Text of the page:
North American stock markets moved sharply higher Thursday as traders put cash into stocks that had sunk to attractive levels following recent meltdowns.
The S&P/TSX composite index was up 257 points, or 2.1 per cent, at 12,414 at 3 p.m. ET, while the Dow Jones industrial average surged 447 points, or 4.2 per cent, to 11,167.
Wall Street's best-known stock index had plunged 1,100 points in the three previous sessions, including a 520-point drubbing on Wednesday.
The U.S. market benefited from news that fewer Americans joined the ranks of the unemployed last week. Better than expected results from Cisco also helped the overall mood.
Toronto's main market strength came from the two most heavily weighted sectors — energy and financials. The S&P/TSX energy index jumped 3.3 per cent as oil prices surged better than $2 a barrel to top $85 US. Natural gas futures gained 13 cents to $4.13 US. The financial index reversed early losses and rose 2.1 per cent.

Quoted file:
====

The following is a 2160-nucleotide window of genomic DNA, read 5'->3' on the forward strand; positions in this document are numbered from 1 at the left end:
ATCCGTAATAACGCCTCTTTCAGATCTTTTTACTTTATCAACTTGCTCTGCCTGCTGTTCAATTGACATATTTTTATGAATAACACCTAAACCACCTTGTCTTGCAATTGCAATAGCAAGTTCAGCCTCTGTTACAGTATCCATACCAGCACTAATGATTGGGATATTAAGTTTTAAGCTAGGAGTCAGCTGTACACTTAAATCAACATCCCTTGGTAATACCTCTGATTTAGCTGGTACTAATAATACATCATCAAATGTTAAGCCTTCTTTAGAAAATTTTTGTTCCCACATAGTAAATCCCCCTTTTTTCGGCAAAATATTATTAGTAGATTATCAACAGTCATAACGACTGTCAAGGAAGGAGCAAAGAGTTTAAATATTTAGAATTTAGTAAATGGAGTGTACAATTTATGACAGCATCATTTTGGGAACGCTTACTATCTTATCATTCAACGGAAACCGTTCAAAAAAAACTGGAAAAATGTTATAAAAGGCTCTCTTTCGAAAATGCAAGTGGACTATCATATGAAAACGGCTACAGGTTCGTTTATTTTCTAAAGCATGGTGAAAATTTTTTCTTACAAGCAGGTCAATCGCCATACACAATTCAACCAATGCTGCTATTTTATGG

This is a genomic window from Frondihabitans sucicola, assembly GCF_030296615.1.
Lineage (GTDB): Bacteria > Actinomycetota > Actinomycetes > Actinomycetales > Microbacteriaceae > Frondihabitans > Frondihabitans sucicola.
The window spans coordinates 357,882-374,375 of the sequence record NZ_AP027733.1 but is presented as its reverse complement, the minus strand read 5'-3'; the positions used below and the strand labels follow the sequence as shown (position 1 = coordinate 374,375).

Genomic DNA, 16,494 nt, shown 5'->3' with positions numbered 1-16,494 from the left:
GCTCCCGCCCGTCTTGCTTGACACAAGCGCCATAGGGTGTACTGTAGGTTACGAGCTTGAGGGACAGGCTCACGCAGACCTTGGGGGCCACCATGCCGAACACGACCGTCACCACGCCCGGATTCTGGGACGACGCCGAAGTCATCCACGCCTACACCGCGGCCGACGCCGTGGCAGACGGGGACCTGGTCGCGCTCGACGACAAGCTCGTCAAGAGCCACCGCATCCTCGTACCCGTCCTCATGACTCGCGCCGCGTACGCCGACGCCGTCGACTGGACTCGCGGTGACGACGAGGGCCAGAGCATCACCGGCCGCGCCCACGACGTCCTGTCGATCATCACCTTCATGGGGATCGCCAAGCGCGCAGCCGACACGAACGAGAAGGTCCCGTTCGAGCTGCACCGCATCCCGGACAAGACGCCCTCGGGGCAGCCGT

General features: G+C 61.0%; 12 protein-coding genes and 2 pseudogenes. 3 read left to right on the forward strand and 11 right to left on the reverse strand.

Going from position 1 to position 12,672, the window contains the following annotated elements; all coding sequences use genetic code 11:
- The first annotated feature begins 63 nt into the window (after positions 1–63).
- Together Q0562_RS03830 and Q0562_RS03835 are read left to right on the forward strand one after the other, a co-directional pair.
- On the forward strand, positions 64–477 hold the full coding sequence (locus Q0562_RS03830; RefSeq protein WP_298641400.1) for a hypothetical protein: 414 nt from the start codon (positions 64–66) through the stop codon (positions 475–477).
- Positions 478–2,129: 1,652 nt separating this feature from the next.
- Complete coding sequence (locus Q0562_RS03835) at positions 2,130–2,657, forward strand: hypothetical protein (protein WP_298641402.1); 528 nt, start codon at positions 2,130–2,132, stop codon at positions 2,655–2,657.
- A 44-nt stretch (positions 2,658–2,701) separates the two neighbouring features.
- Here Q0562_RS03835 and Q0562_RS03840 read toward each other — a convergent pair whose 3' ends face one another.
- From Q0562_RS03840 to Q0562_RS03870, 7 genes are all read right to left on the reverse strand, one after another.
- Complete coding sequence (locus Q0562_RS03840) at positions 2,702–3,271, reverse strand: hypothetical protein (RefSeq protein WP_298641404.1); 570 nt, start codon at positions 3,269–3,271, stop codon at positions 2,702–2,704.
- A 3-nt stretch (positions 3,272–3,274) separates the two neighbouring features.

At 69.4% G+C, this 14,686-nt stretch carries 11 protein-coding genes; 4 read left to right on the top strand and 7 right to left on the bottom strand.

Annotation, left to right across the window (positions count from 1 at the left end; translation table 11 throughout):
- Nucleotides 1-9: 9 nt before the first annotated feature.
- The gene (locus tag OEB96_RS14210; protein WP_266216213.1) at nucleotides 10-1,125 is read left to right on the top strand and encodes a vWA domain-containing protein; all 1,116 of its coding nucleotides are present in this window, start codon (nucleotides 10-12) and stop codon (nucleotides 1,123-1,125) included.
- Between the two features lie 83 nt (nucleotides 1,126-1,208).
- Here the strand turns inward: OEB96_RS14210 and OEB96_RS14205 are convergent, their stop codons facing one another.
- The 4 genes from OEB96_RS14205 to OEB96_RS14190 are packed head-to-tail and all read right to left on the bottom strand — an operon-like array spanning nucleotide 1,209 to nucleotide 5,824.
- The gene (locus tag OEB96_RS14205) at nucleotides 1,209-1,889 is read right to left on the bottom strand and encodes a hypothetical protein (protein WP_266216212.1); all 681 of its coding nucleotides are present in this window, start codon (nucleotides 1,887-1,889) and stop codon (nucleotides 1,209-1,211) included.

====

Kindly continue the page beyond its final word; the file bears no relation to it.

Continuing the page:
Gold, which hit a new record high in overnight trading above $1,800 US an ounce, became the target of profit-taking Thursday. Gold futures plunged $37 Thursday afternoon to $1,747 US an ounce. Prices were also pressured by a decision by the operator of the Chicago Mercantile Exchange to raise margin requirements on futures contracts.
The Canadian dollar was up 0.69 cents to 101.29 cents US. On Wednesday, the loonie tumbled more than 1.6 cents against the U.S. greenback amid extreme volatility on global currency markets.
In Europe, Britain's FTSE 100, Germany's DAX and the CAC-40 index in Paris bounced in and out of negative territory before managing to finish with gains of two to three per cent Thursday.
Investor skittishness about the European debt crisis was especially evident in France, where French bank stocks suffered double-digit losses earlier in the week.